It’s not about passion. Passion is something that we tend to overemphasize, that we certainly place too much importance on. Passion ebbs and flows. To me, it’s about desire. If you have constant, unwavering desire to be a cook, then you’ll be a great cook. If it’s only about passion, sometimes you’ll be good and sometimes you won’t. You’ve got to come in every day with a strong desire. With passion, if you see the first asparagus of the springtime and you become passionate about it, so much the better, but three weeks later, when you’ve seen that asparagus every day now, passions have subsided. What’s going to make you treat the asparagus the same? It’s the desire.” 

Thomas Keller  

7 April 2013


The doors to the Pantheon, Rome. Light is streaming through the oculus inside. It’s as if God is just quietly waiting for you to come in.

The product of a delayed flight, a tired body, and a sorrowful heart, I came across this book in the Rome Ciampino airport bookstall-

“Such journeys have convinced me that it is not always possible to restore one’s boundaries after they have been blurred and made permeable by a relationship: try as we might, we cannot reconstitute ourselves as the autonomous beings we previously imagined ourselves to be. Something of us is now outside and something of the outside is now within us. Perhaps you have had no comparable experience, for you are gazing at me as though at a raving madman. I do not mean to say that we are all one, and indeed as will soon become evident to you I am not opposed to the building of walls to shield oneself from harm; I merely wished to explain certain aspects of my behavior upon my return.”

The Reluctant Fundamentalist, Mohsin Hamid

25 October 2012

From My 6, 128 Favorite Books, by Joe Queenan:

I’ve never squandered an opportunity to read. There are only 24 hours in the day, seven of which are spent sleeping, and in my view at least four of the remaining 17 must be devoted to reading. A friend once told me that the real message Bram Stoker sought to convey in “Dracula” is that a human being needs to live hundreds and hundreds of years to get all his reading done; that Count Dracula, basically nothing more than a misunderstood bookworm, was draining blood from the necks of 10,000 hapless virgins not because he was the apotheosis of pure evil but because it was the only way he could live long enough to polish off his extensive reading list. But I have no way of knowing if this is true, as I have not yet found time to read “Dracula.”

I do not speed-read books; it seems to defeat the whole purpose of the exercise, much like speed-eating a Porterhouse steak or applying the two-minute drill to sex. I almost never read biographies or memoirs, except if they involve quirky loners like George Armstrong Custer or Attila the Hun, neither of them avid readers.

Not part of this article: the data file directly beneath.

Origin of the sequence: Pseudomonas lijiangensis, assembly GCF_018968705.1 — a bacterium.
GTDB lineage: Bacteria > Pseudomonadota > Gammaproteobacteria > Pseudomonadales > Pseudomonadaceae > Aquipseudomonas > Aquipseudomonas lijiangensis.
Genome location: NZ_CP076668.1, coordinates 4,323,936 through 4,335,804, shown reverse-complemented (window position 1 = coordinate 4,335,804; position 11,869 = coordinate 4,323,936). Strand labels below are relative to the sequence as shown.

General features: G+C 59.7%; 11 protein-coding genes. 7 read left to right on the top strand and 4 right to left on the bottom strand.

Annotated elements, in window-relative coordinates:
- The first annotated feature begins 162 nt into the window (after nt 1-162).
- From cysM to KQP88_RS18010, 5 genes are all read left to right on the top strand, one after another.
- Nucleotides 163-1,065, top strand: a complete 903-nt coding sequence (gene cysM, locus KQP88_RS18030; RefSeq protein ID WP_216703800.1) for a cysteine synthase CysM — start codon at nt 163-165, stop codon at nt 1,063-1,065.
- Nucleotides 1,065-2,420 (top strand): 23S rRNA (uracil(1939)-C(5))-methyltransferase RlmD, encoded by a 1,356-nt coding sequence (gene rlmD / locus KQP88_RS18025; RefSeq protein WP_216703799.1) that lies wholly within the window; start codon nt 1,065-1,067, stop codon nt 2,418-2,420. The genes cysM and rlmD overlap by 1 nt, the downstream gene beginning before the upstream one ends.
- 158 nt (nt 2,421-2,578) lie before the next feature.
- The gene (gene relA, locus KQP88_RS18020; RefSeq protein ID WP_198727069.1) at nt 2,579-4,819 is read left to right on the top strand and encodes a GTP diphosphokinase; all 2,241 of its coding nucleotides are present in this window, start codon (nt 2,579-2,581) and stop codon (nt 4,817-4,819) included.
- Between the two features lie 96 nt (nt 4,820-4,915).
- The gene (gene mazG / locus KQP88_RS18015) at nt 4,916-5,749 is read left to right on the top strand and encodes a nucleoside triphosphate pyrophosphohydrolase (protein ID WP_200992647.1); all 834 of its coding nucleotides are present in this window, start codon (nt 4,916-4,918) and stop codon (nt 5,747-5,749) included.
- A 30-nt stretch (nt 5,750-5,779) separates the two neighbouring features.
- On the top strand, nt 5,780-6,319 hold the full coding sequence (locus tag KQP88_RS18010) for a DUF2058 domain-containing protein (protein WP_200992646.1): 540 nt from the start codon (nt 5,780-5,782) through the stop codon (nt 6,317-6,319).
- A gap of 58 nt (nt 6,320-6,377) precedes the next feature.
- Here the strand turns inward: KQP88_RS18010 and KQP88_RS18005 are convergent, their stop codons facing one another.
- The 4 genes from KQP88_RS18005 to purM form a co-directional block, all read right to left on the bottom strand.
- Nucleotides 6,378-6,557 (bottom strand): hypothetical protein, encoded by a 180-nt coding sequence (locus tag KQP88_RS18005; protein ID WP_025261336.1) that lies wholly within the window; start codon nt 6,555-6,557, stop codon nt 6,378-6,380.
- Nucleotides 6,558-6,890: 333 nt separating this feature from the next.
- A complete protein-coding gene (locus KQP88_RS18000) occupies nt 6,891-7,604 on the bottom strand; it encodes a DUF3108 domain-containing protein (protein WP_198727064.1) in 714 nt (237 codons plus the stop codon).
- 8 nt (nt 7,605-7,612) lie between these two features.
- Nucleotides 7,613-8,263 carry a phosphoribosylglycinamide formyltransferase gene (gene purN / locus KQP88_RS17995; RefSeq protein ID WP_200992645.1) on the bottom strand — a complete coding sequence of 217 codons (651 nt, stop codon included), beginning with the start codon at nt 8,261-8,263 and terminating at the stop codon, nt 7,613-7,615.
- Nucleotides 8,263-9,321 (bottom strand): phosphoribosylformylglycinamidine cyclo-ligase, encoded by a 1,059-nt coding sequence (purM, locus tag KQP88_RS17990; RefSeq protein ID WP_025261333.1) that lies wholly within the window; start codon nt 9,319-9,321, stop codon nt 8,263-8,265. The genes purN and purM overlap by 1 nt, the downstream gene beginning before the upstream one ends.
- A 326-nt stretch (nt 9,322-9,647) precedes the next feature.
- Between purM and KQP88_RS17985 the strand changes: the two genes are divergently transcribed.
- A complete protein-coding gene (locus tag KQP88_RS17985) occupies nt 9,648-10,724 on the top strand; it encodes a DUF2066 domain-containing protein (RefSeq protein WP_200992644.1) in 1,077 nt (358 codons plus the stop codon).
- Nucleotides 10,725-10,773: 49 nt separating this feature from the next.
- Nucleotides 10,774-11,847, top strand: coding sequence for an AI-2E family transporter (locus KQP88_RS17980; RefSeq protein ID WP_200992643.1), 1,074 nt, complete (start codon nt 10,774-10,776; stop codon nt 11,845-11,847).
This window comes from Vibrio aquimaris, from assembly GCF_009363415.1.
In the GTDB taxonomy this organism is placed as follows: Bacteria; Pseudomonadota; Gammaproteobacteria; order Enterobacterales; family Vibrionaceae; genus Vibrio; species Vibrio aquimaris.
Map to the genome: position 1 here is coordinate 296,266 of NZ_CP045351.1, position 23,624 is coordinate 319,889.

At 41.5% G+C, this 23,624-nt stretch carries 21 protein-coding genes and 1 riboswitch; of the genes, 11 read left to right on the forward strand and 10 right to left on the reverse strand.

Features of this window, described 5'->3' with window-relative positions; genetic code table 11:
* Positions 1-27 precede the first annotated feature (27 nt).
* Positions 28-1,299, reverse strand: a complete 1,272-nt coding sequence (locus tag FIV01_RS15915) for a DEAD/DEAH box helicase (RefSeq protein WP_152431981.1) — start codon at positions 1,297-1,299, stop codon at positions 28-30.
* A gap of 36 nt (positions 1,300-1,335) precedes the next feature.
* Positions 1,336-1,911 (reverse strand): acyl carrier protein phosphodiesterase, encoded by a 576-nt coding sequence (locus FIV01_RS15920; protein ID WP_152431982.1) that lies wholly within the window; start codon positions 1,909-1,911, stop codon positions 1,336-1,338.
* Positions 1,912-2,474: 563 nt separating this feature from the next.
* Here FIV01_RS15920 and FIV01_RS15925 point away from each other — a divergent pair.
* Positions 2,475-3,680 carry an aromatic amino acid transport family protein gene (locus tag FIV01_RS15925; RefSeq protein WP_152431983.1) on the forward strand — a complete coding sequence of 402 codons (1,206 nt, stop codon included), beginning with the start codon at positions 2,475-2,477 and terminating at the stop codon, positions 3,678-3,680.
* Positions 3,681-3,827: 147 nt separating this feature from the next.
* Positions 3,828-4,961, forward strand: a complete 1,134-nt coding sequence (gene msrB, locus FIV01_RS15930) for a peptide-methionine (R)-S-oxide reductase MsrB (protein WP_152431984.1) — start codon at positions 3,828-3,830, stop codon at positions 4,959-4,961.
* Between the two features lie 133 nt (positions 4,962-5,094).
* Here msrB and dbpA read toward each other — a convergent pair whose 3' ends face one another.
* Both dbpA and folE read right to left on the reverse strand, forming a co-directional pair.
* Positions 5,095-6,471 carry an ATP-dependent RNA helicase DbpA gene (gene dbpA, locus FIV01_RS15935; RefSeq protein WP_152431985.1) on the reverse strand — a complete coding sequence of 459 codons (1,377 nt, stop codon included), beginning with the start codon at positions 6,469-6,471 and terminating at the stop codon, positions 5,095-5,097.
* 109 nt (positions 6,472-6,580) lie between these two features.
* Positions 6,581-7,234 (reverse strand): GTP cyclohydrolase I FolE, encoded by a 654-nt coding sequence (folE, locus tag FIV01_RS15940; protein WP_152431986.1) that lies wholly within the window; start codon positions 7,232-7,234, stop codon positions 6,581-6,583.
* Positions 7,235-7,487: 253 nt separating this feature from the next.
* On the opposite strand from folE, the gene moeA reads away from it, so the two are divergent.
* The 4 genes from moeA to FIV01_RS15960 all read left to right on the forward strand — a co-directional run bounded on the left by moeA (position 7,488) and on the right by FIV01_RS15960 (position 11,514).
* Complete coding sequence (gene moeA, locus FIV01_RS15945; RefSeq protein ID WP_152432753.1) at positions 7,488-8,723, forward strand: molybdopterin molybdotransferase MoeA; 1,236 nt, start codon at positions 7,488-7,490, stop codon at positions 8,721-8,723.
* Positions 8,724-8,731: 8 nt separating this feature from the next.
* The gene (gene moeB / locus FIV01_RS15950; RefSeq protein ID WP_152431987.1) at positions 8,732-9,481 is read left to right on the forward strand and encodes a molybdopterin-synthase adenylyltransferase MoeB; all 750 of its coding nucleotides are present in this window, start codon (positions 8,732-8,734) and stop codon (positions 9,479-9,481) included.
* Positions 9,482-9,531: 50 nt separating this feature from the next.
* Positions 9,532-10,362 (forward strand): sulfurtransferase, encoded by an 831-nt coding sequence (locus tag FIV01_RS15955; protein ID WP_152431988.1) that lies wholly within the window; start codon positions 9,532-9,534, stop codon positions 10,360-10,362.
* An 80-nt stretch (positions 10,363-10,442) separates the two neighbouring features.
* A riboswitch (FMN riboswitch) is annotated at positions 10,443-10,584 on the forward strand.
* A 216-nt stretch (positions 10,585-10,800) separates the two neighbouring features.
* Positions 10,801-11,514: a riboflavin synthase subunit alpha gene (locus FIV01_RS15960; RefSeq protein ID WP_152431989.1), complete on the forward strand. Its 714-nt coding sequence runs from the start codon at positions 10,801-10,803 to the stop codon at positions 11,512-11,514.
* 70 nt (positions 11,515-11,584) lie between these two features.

I avoid inspirational and self-actualization books; if I wanted to read a self-improvement manual, I would try the Bible. Unless paid, I never read books by or about businessmen or politicians; these books are interchangeably cretinous and they all sound exactly the same: inspiring, sincere, flatulent, deadly. Reviewing them is like reviewing brake fluid: They get the job done, but who cares?

x x x

Books as physical objects matter to me, because they evoke the past. A Métro ticket falls out of a book I bought 40 years ago, and I am transported back to the Rue Saint-Jacques on Sept. 12, 1972, where I am waiting for someone named Annie LeCombe. A telephone message from a friend who died too young falls out of a book, and I find myself back in the Chateau Marmont on a balmy September day in 1995. A note I scribbled to myself in “Homage to Catalonia” in 1973 when I was in Granada reminds me to learn Spanish, which I have not yet done, and to go back to Granada.

None of this will work with a Kindle. People who need to possess the physical copy of a book, not merely an electronic version, believe that the objects themselves are sacred. Some people may find this attitude baffling, arguing that books are merely objects that take up space. This is true, but so are Prague and your kids and the Sistine Chapel. Think it through, bozos.

The world is changing, but I am not changing with it. There is no e-reader or Kindle in my future. My philosophy is simple: Certain things are perfect the way they are. The sky, the Pacific Ocean, procreation and the Goldberg Variations all fit this bill, and so do books. Books are sublimely visceral, emotionally evocative objects that constitute a perfect delivery system.

Electronic books are ideal for people who value the information contained in them, or who have vision problems, or who have clutter issues, or who don’t want other people to see that they are reading books about parallel universes where nine-eyed sea serpents and blind marsupials join forces with deaf Valkyries to rescue high-strung albino virgins from the clutches of hermaphrodite centaurs, but they are useless for people engaged in an intense, lifelong love affair with books. Books that we can touch; books that we can smell; books that we can depend on. Books that make us believe, for however short a time, that we shall all live happily ever after.